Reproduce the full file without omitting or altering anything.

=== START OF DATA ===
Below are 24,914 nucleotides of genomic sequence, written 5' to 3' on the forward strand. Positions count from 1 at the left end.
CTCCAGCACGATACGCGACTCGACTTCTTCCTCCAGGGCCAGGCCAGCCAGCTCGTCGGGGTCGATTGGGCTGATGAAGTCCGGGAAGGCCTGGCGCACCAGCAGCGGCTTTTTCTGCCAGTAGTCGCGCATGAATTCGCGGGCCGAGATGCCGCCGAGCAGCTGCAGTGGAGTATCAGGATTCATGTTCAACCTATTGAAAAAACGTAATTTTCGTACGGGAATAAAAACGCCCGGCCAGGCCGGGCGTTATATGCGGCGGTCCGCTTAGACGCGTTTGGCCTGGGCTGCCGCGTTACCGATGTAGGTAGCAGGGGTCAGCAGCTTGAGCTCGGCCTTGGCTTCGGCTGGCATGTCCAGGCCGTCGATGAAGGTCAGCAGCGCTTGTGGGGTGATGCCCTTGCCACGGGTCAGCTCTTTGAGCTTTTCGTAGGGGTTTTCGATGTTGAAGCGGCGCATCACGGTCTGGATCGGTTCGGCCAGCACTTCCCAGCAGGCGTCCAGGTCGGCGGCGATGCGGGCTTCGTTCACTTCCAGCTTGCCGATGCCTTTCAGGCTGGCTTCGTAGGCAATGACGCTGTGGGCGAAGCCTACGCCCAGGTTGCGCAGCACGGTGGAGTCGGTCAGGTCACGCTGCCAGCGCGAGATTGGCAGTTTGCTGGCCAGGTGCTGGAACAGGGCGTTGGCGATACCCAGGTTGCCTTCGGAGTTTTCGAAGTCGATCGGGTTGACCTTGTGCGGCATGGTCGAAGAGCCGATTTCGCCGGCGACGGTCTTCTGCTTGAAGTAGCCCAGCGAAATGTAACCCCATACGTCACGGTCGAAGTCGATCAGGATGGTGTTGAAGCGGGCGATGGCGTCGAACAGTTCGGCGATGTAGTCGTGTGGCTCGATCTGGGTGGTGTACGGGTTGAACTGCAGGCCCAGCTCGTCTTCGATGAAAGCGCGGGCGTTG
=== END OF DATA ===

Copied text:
Below are 24,914 nucleotides of genomic sequence, written 5' to 3' on the forward strand. Positions count from 1 at the left end.
CTCCAGCACGATACGCGACTCGACTTCTTCCTCCAGGGCCAGGCCAGCCAGCTCGTCGGGGTCGATTGGGCTGATGAAGTCCGGGAAGGCCTGGCGCACCAGCAGCGGCTTTTTCTGCCAGTAGTCGCGCATGAATTCGCGGGCCGAGATGCCGCCGAGCAGCTGCAGTGGAGTATCAGGATTCATGTTCAACCTATTGAAAAAACGTAATTTTCGTACGGGAATAAAAACGCCCGGCCAGGCCGGGCGTTATATGCGGCGGTCCGCTTAGACGCGTTTGGCCTGGGCTGCCGCGTTACCGATGTAGGTAGCAGGGGTCAGCAGCTTGAGCTCGGCCTTGGCTTCGGCTGGCATGTCCAGGCCGTCGATGAAGGTCAGCAGCGCTTGTGGGGTGATGCCCTTGCCACGGGTCAGCTCTTTGAGCTTTTCGTAGGGGTTTTCGATGTTGAAGCGGCGCATCACGGTCTGGATCGGTTCGGCCAGCACTTCCCAGCAGGCGTCCAGGTCGGCGGCGATGCGGGCTTCGTTCACTTCCAGCTTGCCGATGCCTTTCAGGCTGGCTTCGTAGGCAATGACGCTGTGGGCGAAGCCTACGCCCAGGTTGCGCAGCACGGTGGAGTCGGTCAGGTCACGCTGCCAGCGCGAGATTGGCAGTTTGCTGGCCAGGTGCTGGAACAGGGCGTTGGCGATACCCAGGTTGCCTTCGGAGTTTTCGAAGTCGATCGGGTTGACCTTGTGCGGCATGGTCGAAGAGCCGATTTCGCCGGCGACGGTCTTCTGCTTGAAGTAGCCCAGCGAAATGTAACCCCATACGTCACGGTCGAAGTCGATCAGGATGGTGTTGAAGCGGGCGATGGCGTCGAACAGTTCGGCGATGTAGTCGTGTGGCTCGATCTGGGTGGTGTACGGGTTGAACTGCAGGCCCAGCTCGTCTTCGATGAAAGCGCGGGCGTTG